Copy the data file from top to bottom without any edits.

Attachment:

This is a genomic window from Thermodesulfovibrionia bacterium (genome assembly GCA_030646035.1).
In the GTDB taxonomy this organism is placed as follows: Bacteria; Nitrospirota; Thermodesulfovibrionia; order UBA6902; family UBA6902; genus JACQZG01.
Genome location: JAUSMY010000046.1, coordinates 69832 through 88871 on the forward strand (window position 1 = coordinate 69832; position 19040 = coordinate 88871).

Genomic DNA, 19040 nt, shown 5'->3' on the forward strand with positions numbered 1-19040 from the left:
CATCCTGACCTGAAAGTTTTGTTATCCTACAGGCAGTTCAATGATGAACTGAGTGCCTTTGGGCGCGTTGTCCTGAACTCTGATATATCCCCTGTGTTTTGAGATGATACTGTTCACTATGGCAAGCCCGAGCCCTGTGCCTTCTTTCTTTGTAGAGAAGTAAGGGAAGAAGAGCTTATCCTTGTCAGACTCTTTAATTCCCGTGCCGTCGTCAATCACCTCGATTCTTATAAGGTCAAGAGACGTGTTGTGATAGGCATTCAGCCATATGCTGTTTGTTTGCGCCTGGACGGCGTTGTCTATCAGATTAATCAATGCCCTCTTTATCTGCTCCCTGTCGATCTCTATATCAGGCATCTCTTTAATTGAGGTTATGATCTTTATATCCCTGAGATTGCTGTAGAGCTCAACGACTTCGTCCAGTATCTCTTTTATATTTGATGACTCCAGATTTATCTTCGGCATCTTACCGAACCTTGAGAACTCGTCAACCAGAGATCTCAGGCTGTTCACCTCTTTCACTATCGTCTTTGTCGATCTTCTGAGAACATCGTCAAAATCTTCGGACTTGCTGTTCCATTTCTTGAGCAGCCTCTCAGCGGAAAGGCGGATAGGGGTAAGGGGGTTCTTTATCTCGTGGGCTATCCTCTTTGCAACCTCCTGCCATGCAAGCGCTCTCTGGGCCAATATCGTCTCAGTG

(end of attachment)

This is a genomic window from Thermodesulfovibrionia bacterium (genome assembly GCA_030646035.1).
In the GTDB taxonomy this organism is placed as follows: Bacteria; Nitrospirota; Thermodesulfovibrionia; order UBA6902; family UBA6902; genus JACQZG01.
Genome location: JAUSMY010000046.1, coordinates 69832 through 88871 on the forward strand (window position 1 = coordinate 69832; position 19040 = coordinate 88871).

Genomic DNA, 19040 nt, shown 5'->3' on the forward strand with positions numbered 1-19040 from the left:
CATCCTGACCTGAAAGTTTTGTTATCCTACAGGCAGTTCAATGATGAACTGAGTGCCTTTGGGCGCGTTGTCCTGAACTCTGATATATCCCCTGTGTTTTGAGATGATACTGTTCACTATGGCAAGCCCGAGCCCTGTGCCTTCTTTCTTTGTAGAGAAGTAAGGGAAGAAGAGCTTATCCTTGTCAGACTCTTTAATTCCCGTGCCGTCGTCAATCACCTCGATTCTTATAAGGTCAAGAGACGTGTTGTGATAGGCATTCAGCCATATGCTGTTTGTTTGCGCCTGGACGGCGTTGTCTATCAGATTAATCAATGCCCTCTTTATCTGCTCCCTGTCGATCTCTATATCAGGCATCTCTTTAATTGAGGTTATGATCTTTATATCCCTGAGATTGCTGTAGAGCTCAACGACTTCGTCCAGTATCTCTTTTATATTTGATGACTCCAGATTTATCTTCGGCATCTTACCGAACCTTGAGAACTCGTCAACCAGAGATCTCAGGCTGTTCACCTCTTTCACTATCGTCTTTGTCGATCTTCTGAGAACATCGTCAAAATCTTCGGACTTGCTGTTCCATTTCTTGAGCAGCCTCTCAGCGGAAAGGCGGATAGGGGTAAGGGGGTTCTTTATCTCGTGGGCTATCCTCTTTGCAACCTCCTGCCATGCAAGCGCTCTCTGGGCCAATATCGTCTCAGTG